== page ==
|Publication number||US4655104 A|
|Application number||US 06/816,273|
|Publication date||Apr 7, 1987|
|Filing date||Jan 6, 1986|
|Priority date||Jan 6, 1986|
|Publication number||06816273, 816273, US 4655104 A, US 4655104A, US-A-4655104, US4655104 A, US4655104A|
|Inventors||Raymond J. Blattner|
|Original Assignee||Ryeson Corporation|
|Export Citation||BiBTeX, EndNote, RefMan|
|Patent Citations (2), Referenced by (28), Classifications (5), Legal Events (4)|
|External Links: USPTO, USPTO Assignment, Espacenet|
1. Field of the Invention
This invention relates generally to adjustable torque wrenches, and more particularly to an improvement in a means for facilitating the rapid adjustment of the torque value of the wrench and also for preventing the accidental changing of the torque value after the adjustment has been made.
2. Description of the Prior Art
This invention is directed to an improvement in the adjusting torque wrench described and claimed in U.S. Pat. No. 4,248,107, which patent discloses an arrangement with a slidable latch member and spring means urging the latch member in one direction to prevent the accidental misadjustment of the torque value of the wrench.
The invention of the present application contemplates an improvement of the locking means which makes it easier to operate and more reliable from the standpoint of accidental misadjustment of the wrench torque value.
Applicant is unaware of any prior art patent which teaches the specific locking arrangement of the present invention.
It is an object of the present invention to provide, in an adjustable torque wrench, an improved locking mechanism that is simple in construction and provides positive retention of a preselected torque to prevent accidental change in the torque value.
Another object of the invention is the provision, in a wrench of the type described, of a locking mechanism which may be operated very simply and very quickly to provide a sure lock between certain moving parts of the torque wrench.
A more specific object of the invention is the provision of a locking mechanism, in a wrench of the type described, which permits the torque value of the wrench to be adjusted by moving the handle to one position, and which prevents the torque value from being changed when the handle is moved to another position.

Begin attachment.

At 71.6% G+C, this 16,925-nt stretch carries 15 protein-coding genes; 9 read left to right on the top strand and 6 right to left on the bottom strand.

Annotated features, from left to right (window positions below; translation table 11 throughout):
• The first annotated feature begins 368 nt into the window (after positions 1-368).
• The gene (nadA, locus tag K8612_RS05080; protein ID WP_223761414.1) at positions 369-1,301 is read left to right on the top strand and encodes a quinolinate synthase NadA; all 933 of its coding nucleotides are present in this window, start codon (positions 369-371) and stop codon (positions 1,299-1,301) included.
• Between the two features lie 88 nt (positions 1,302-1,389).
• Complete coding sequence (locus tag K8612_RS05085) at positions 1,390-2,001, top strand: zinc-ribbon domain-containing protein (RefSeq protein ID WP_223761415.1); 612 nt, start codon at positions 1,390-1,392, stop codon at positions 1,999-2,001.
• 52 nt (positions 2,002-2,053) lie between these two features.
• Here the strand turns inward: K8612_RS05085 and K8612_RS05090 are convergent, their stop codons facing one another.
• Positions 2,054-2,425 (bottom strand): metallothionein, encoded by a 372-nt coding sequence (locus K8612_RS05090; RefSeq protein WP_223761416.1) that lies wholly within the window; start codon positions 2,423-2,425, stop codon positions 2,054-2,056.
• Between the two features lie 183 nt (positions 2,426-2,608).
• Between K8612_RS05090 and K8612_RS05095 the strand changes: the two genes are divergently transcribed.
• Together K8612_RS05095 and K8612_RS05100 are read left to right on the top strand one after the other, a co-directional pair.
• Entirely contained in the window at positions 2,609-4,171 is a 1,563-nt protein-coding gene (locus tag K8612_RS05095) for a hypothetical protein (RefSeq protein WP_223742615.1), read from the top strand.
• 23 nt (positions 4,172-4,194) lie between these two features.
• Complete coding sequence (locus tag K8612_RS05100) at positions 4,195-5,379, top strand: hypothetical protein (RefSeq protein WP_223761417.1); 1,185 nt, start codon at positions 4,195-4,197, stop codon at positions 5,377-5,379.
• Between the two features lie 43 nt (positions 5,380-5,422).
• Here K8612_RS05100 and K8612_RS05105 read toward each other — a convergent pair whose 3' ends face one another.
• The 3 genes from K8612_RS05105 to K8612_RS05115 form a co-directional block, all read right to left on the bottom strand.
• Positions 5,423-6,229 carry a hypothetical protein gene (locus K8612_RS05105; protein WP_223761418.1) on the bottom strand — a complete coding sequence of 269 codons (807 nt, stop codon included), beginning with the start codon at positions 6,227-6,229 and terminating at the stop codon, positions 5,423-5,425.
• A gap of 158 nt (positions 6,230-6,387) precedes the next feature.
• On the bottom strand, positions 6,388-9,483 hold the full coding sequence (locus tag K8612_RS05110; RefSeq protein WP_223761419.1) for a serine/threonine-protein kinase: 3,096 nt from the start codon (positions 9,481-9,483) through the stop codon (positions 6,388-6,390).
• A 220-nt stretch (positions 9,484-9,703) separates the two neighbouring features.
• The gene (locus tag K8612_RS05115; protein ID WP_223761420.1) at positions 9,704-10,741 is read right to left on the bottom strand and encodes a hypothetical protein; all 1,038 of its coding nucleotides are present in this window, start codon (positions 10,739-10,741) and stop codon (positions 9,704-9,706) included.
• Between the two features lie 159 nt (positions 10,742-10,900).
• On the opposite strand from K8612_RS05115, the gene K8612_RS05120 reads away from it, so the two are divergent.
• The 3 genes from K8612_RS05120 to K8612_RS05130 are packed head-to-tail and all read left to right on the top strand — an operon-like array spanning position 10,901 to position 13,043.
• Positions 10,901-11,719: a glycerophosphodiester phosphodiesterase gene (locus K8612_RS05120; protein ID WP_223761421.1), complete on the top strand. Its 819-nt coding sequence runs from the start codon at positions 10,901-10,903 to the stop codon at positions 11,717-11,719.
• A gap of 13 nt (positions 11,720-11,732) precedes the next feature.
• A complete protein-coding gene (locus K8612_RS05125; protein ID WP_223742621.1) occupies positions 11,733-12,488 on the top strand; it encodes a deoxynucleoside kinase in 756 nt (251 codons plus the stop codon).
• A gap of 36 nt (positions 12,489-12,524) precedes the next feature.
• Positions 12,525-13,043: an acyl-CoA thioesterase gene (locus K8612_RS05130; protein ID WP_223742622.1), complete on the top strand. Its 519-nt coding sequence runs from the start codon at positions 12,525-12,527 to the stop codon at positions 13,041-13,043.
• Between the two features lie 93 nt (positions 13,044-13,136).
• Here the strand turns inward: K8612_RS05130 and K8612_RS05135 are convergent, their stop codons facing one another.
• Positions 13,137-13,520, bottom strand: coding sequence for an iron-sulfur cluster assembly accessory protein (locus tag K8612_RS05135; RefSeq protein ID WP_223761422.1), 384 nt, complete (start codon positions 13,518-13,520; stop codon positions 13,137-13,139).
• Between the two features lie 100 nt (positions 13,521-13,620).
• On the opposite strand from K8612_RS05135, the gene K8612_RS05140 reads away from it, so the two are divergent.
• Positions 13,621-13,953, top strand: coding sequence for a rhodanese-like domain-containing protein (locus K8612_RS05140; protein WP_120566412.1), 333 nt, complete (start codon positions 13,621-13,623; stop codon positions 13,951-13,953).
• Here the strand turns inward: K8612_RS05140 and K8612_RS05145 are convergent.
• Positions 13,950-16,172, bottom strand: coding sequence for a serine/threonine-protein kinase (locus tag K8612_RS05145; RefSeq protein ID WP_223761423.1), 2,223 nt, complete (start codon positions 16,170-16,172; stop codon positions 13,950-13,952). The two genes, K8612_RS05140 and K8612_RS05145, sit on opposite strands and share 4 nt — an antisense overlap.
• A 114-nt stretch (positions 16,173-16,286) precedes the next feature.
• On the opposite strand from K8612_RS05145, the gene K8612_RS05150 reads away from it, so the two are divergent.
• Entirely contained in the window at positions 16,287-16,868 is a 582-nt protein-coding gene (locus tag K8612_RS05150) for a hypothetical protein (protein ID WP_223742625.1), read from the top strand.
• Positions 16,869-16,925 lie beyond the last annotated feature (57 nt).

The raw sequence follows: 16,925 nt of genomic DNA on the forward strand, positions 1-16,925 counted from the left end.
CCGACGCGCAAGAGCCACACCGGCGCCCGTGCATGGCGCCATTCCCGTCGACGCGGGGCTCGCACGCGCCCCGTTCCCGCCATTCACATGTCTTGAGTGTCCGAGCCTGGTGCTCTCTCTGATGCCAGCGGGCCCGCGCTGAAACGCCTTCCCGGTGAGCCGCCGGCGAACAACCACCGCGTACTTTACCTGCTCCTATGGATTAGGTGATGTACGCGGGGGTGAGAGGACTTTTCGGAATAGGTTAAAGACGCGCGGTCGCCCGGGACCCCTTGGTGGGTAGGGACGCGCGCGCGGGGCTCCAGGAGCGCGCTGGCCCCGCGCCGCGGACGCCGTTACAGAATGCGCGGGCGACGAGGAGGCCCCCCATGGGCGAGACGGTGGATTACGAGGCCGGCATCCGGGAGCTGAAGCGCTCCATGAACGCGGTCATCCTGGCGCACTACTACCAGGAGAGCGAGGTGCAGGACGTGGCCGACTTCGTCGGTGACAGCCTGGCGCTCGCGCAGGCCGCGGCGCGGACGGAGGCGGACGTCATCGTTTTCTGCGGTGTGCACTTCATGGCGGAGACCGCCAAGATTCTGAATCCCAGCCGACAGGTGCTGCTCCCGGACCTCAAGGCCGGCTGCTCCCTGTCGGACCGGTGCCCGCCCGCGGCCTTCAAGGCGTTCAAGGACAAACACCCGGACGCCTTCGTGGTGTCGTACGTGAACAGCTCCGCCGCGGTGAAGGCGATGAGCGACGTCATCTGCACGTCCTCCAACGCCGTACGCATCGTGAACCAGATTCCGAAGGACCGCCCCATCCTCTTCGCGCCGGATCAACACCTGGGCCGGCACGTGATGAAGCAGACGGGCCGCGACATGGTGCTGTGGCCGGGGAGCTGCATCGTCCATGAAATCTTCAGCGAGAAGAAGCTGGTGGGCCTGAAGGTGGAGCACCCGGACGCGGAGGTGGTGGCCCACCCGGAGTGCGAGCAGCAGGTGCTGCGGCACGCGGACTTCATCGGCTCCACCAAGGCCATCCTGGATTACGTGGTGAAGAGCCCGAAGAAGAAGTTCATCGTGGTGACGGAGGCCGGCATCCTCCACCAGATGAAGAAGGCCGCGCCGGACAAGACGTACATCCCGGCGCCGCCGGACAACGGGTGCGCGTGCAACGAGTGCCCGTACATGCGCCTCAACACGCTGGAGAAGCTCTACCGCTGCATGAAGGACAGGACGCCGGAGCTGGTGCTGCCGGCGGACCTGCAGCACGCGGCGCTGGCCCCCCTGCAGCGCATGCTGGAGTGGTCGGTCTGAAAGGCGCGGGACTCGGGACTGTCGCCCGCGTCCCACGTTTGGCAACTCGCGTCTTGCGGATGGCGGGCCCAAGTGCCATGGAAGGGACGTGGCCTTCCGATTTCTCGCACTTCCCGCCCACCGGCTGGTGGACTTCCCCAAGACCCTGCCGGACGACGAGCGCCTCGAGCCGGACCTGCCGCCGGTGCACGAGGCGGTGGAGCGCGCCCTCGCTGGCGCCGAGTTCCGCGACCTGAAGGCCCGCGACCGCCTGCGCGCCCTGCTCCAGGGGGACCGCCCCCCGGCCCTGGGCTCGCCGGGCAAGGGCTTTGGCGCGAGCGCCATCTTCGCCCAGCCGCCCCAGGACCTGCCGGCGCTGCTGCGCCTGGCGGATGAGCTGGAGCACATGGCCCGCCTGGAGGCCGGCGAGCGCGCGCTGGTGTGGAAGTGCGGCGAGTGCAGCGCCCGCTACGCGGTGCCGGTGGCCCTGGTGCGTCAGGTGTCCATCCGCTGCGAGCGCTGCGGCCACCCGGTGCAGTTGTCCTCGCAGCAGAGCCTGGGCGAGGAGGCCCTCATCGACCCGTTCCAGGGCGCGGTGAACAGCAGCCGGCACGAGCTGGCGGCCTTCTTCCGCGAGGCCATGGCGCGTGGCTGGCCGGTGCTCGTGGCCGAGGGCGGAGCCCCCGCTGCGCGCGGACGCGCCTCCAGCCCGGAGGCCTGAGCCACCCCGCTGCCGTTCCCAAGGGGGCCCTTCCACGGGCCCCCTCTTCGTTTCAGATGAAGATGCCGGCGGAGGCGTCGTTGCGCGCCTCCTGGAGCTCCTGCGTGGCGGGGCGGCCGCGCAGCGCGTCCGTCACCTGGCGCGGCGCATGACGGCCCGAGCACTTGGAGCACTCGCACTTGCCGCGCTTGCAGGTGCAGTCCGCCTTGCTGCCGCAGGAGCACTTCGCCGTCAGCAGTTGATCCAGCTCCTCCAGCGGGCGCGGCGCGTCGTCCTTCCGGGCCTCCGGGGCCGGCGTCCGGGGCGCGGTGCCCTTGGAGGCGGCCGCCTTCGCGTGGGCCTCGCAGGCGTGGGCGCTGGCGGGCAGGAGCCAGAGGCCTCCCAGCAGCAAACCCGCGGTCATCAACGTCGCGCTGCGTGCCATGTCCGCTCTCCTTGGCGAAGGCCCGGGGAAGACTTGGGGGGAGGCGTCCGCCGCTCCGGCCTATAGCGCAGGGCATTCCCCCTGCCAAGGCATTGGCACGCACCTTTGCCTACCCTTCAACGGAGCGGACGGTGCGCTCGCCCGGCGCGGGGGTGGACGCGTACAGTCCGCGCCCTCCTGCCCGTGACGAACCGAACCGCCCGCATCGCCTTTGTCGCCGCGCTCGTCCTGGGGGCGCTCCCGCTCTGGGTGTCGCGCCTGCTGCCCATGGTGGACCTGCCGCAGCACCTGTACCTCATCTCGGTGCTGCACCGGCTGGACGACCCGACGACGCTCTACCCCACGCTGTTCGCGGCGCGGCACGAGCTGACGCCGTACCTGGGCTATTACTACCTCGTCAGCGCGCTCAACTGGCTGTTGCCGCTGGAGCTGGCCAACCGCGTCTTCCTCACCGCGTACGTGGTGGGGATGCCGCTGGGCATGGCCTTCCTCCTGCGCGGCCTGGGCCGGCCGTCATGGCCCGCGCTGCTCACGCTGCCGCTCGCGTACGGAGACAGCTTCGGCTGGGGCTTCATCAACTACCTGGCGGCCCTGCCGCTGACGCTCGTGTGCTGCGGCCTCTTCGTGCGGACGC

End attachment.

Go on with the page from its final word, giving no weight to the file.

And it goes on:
These and other objects of the invention will be apparent from an examination of the following description and drawings.
FIG. 1 is a fragmentary isometric view of an adjustable torque wrench embodying features of the invention;
FIG. 2 is a fragmentary longitudinal vertical sectional view of the structure illustrated in FIG. 1;
FIG. 3 is an enlarged side elevational view of a portion of the structure illustrated in FIG. 1;
FIG. 4 is an enlarged plan view of a portion of the structure illustrated in FIG. 1; and
FIGS. 5 and 6 are enlarged sectional views of the operating portions of the structure illustrated in FIG. 2, as shown in the unlocked and locked positions, respectively.
It will be understood that, for purposes of clarity, certain elements may have been intentionally omitted from certain views where they are believed to be illustrated to better advantage in other views.
Referring now to the drawings for a better understanding of the invention, it will be seen that the novel torque wrench embodying features of the invention is indicated at TW in the drawings. It includes a hollow generally cylindrical lever arm 10 having at, one end thereof, a grip member indicated generally at 40 and having, at the other end thereof, a head 12 which is secured thereto by means of a pivot pin 13. The head 12 may be provided with an outwardly projecting square drive 14 for attachment to a socket or the like. The head may also be provided with reversing lever 16, so that the torque wrench may be moved either clockwise or counter-clockwise to accomplish the desired objective.